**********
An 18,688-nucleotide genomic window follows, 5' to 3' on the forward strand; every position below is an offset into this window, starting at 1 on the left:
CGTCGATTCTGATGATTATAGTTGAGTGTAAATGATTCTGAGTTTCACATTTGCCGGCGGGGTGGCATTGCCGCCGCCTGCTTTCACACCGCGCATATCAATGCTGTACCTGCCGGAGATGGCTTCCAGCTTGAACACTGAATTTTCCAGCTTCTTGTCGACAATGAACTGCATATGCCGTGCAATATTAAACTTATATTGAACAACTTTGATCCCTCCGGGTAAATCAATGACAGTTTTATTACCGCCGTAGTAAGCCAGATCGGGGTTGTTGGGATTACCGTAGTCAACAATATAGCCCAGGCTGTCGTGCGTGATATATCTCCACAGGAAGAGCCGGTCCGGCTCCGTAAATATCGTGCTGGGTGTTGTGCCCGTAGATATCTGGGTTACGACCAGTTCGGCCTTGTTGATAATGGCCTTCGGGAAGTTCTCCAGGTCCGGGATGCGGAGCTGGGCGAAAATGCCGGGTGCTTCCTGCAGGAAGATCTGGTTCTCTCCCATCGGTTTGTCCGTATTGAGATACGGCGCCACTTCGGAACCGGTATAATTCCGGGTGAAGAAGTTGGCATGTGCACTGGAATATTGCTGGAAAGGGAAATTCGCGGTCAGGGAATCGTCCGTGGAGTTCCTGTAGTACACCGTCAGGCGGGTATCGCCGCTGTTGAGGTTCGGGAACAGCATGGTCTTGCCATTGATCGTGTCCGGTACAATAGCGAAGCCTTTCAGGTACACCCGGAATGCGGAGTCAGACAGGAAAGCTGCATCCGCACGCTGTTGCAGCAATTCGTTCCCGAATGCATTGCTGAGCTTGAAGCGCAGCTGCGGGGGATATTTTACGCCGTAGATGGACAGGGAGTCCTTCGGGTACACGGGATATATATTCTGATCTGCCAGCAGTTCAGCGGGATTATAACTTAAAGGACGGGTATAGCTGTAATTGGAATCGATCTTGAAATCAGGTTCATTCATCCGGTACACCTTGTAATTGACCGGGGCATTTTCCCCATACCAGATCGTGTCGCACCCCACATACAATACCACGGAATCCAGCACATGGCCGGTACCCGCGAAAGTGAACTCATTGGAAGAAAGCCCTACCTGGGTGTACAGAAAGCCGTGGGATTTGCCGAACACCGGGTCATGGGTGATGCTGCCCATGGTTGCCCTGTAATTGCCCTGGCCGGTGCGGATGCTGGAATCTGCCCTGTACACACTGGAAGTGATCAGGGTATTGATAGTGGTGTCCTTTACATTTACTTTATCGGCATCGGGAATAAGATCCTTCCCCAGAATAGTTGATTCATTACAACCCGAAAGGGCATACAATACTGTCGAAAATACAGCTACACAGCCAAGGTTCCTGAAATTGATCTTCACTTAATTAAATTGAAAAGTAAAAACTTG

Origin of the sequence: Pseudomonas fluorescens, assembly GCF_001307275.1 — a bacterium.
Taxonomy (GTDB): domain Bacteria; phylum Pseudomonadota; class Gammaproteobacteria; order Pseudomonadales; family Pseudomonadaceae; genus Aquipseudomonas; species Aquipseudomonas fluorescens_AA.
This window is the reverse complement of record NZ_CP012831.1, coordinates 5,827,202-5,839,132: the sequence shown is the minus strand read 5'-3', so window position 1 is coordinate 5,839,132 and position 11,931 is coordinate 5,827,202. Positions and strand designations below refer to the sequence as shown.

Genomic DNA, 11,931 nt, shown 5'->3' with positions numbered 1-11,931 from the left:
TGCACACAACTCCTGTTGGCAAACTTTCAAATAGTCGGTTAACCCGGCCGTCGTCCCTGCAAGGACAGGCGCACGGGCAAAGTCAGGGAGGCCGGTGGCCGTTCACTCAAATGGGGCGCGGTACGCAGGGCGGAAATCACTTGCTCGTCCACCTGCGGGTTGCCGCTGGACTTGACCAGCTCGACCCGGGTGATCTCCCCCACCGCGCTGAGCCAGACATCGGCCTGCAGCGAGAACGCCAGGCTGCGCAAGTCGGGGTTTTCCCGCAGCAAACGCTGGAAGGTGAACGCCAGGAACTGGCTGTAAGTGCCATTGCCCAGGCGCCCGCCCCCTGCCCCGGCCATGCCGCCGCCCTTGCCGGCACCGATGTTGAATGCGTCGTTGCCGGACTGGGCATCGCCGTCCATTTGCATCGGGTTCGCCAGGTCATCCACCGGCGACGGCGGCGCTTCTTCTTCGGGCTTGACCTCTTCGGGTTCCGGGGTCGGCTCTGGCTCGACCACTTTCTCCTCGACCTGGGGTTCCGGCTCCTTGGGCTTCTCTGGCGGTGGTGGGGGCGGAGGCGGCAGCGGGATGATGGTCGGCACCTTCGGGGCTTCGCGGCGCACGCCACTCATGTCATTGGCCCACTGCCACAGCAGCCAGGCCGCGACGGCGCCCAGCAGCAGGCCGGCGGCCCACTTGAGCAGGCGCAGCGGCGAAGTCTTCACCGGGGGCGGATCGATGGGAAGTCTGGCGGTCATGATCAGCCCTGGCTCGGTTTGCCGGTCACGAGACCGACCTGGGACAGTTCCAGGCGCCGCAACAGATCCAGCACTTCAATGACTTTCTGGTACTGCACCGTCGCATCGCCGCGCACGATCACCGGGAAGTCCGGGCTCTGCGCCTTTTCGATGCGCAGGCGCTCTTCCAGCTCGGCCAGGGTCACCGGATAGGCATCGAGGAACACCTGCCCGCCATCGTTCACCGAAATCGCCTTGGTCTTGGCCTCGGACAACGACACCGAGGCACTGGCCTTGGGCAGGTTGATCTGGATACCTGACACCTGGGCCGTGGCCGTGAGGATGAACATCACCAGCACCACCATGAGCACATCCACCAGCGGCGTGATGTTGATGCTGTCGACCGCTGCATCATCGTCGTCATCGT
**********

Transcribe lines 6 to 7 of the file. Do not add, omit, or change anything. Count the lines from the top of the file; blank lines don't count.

Genomic DNA, 11,931 nt, shown 5'->3' with positions numbered 1-11,931 from the left:
TGCACACAACTCCTGTTGGCAAACTTTCAAATAGTCGGTTAACCCGGCCGTCGTCCCTGCAAGGACAGGCGCACGGGCAAAGTCAGGGAGGCCGGTGGCCGTTCACTCAAATGGGGCGCGGTACGCAGGGCGGAAATCACTTGCTCGTCCACCTGCGGGTTGCCGCTGGACTTGACCAGCTCGACCCGGGTGATCTCCCCCACCGCGCTGAGCCAGACATCGGCCTGCAGCGAGAACGCCAGGCTGCGCAAGTCGGGGTTTTCCCGCAGCAAACGCTGGAAGGTGAACGCCAGGAACTGGCTGTAAGTGCCATTGCCCAGGCGCCCGCCCCCTGCCCCGGCCATGCCGCCGCCCTTGCCGGCACCGATGTTGAATGCGTCGTTGCCGGACTGGGCATCGCCGTCCATTTGCATCGGGTTCGCCAGGTCATCCACCGGCGACGGCGGCGCTTCTTCTTCGGGCTTGACCTCTTCGGGTTCCGGGGTCGGCTCTGGCTCGACCACTTTCTCCTCGACCTGGGGTTCCGGCTCCTTGGGCTTCTCTGGCGGTGGTGGGGGCGGAGGCGGCAGCGGGATGATGGTCGGCACCTTCGGGGCTTCGCGGCGCACGCCACTCATGTCATTGGCCCACTGCCACAGCAGCCAGGCCGCGACGGCGCCCAGCAGCAGGCCGGCGGCCCACTTGAGCAGGCGCAGCGGCGAAGTCTTCACCGGGGGCGGATCGATGGGAAGTCTGGCGGTCATGATCAGCCCTGGCTCGGTTTGCCGGTCACGAGACCGACCTGGGACAGTTCCAGGCGCCGCAACAGATCCAGCACTTCAATGACTTTCTGGTACTGCACCGTCGCATCGCCGCGCACGATCACCGGGAAGTCCGGGCTCTGCGCCTTTTCGATGCGCAGGCGCTCTTCCAGCTCGGCCAGGGTCACCGGATAGGCATCGAGGAACACCTGCCCGCCATCGTTCACCGAAATCGCCTTGGTCTTGGCCTCGGACAACGACACCGAGGCACTGGCCTTGGGCAGGTTGATCTGGATACCTGACACCTGGGCCGTGGCCGTGAGGATGAACATCACCAGCACCACCATGAGCACATCCACCAGCGGCGTGATGTTGATGCTGTCGACCGCTGCATCATCGTCGTCATCGT